March 4, 2014
By Benét J. Wilson
With the small unmanned aircraft systems (UAS) market set to reach $582.2 million by the end of 2019, the industry is getting more visibility in the public eye. The FAA recently released information debunking several myths about unmanned aircraft, often known as unmanned aerial vehicles (UAVs).
A new report by Dallas-based global market research and consulting firm MarketsandMarkets provides an analysis of the global small UAV market over the next six years. Despite defense budget cuts in major countries including the United States and the United Kingdom, the unmanned aircraft market is booming, and lot of money is spent on the research and development of small UAVs.
An increase in civil and military applications remains the driving factors for the global small UAV market, with growth regions in India, South Korea, China, Germany, France, and Australia.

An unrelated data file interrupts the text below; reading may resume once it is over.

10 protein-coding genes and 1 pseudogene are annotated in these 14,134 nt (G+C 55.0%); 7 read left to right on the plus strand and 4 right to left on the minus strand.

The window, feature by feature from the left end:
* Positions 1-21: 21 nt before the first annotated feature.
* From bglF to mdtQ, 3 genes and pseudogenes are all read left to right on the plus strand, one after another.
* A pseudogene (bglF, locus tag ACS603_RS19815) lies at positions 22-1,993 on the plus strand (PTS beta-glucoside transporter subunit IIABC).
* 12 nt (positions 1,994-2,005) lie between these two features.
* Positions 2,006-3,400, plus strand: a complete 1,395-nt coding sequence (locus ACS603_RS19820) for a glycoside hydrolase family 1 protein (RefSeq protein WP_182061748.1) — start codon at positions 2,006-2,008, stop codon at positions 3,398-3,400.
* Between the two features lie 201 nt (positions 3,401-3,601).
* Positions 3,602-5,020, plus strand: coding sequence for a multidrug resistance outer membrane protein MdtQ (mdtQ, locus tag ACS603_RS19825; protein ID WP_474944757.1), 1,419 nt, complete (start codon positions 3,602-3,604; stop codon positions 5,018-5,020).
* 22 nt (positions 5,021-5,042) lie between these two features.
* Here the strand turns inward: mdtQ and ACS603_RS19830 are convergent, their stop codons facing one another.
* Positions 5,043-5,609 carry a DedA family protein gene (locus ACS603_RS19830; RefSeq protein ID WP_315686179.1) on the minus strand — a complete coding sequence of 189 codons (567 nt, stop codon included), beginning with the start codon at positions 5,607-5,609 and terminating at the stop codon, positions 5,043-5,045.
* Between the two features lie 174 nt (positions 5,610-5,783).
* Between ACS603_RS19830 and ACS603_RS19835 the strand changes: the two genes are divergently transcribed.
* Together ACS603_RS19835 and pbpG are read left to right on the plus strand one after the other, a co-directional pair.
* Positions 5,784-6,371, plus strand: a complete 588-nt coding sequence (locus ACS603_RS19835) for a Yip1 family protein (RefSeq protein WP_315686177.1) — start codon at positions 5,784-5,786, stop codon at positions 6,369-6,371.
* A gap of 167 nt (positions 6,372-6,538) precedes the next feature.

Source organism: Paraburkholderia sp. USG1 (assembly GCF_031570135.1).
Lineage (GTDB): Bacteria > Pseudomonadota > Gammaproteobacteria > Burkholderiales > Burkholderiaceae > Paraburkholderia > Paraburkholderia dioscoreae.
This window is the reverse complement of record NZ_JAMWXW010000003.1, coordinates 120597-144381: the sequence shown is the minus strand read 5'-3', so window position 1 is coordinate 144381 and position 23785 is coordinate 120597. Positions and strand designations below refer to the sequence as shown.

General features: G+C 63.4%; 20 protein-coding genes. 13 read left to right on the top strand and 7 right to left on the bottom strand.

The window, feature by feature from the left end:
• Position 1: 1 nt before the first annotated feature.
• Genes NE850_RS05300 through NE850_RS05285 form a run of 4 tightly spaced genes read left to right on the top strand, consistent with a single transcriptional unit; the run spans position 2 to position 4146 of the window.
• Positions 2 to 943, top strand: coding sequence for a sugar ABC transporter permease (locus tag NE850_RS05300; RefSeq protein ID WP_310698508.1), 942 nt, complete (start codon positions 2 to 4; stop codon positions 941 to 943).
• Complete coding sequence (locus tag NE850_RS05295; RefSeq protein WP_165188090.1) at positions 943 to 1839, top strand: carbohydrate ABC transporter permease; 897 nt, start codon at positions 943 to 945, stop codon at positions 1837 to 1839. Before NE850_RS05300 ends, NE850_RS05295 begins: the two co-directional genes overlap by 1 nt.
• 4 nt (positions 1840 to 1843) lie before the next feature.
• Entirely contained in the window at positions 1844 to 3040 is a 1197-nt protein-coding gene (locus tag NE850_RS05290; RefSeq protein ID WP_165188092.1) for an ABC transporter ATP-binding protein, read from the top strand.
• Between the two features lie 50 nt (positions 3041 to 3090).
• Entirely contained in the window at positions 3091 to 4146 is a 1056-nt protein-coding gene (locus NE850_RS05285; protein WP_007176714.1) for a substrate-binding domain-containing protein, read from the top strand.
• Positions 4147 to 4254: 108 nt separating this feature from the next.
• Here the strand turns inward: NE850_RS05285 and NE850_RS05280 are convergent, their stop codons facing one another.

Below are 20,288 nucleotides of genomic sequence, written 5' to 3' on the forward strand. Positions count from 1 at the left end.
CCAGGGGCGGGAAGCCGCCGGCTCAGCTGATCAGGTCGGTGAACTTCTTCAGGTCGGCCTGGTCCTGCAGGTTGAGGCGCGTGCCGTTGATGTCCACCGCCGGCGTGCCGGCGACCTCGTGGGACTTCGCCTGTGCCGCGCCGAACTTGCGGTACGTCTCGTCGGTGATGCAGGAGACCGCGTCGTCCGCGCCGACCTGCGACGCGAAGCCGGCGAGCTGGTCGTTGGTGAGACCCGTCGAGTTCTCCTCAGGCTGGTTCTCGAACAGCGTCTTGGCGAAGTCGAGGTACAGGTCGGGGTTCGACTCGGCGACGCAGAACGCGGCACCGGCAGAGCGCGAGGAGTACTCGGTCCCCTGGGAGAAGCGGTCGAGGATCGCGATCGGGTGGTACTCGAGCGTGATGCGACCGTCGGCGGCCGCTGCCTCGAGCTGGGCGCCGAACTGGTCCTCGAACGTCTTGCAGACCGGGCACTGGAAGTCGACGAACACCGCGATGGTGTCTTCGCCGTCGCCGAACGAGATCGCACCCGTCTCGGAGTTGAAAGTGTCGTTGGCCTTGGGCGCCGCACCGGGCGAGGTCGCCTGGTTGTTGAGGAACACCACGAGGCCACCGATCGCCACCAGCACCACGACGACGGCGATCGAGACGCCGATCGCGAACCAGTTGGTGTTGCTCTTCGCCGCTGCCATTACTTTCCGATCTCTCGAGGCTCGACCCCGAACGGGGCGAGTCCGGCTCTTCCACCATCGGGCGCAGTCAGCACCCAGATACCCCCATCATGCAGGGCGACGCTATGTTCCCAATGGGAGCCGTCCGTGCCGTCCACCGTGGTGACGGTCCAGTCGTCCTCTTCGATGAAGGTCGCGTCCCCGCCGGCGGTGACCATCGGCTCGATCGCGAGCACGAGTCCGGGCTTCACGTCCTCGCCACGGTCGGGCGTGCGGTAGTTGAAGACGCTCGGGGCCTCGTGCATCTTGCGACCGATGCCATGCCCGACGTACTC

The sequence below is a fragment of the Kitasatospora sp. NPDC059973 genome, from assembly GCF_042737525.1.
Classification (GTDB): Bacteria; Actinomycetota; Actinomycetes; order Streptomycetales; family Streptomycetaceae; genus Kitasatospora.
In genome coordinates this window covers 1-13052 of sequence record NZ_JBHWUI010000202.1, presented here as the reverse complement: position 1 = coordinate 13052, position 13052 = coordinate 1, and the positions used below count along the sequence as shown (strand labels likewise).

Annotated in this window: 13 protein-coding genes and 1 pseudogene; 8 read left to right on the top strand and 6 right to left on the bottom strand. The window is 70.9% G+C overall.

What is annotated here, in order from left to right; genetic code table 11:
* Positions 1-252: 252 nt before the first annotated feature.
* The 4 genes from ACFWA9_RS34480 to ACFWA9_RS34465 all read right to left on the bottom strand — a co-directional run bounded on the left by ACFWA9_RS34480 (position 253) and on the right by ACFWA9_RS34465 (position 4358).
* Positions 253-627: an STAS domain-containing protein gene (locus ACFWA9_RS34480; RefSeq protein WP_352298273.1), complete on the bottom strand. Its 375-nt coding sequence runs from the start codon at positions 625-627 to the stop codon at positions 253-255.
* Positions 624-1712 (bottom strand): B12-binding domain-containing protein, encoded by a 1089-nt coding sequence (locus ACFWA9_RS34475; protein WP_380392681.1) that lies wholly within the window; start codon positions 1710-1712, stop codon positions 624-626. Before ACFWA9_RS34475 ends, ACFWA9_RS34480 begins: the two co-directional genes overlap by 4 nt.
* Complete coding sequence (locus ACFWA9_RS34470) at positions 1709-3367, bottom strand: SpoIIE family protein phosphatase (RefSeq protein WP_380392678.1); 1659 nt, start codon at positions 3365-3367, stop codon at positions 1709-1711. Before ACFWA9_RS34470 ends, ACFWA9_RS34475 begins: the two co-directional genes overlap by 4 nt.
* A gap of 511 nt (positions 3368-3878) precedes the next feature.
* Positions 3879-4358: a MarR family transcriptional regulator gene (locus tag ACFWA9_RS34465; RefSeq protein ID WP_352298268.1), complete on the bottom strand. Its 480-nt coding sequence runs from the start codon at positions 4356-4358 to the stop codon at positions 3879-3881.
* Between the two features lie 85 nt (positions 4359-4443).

Meanwhile, as the FAA continues to be in the news over its handling of unmanned aircraft, the agency has come out with “Busting Myths about the FAA and Unmanned Aircraft.” The agency busts seven myths in the online resource, including these:
AOPA continues to maintain its position that unmanned aircraft be held to the same safety requirements—including the ability to safely sense and avoid other aircraft—as those of manned aircraft. As unmanned aircraft will be sharing the National Airspace System, everyone flying in it, including general aviation pilots, should be able to do so safely.
AOPA eNewsletter and Social Media Editor Benét J. Wilson joined AOPA in 2011. She is working on her private pilot certificate.
Researchers at the University of Sheffield in England are designing autonomous flying machines that think for themselves, and learn as they go.
Titans of aerospace and startups alike gathered in Grand Fork, N.D., June 25 and 26 to discuss the future of unmanned aircraft in the National Airspace System. Here’s what a general aviation pilot should know about the emerging industry.
The FAA is warning model aircraft operators not to fly with first-person-view goggles or for hire in new guidance prompted by an uptick in reports of reckless model aircraft use.
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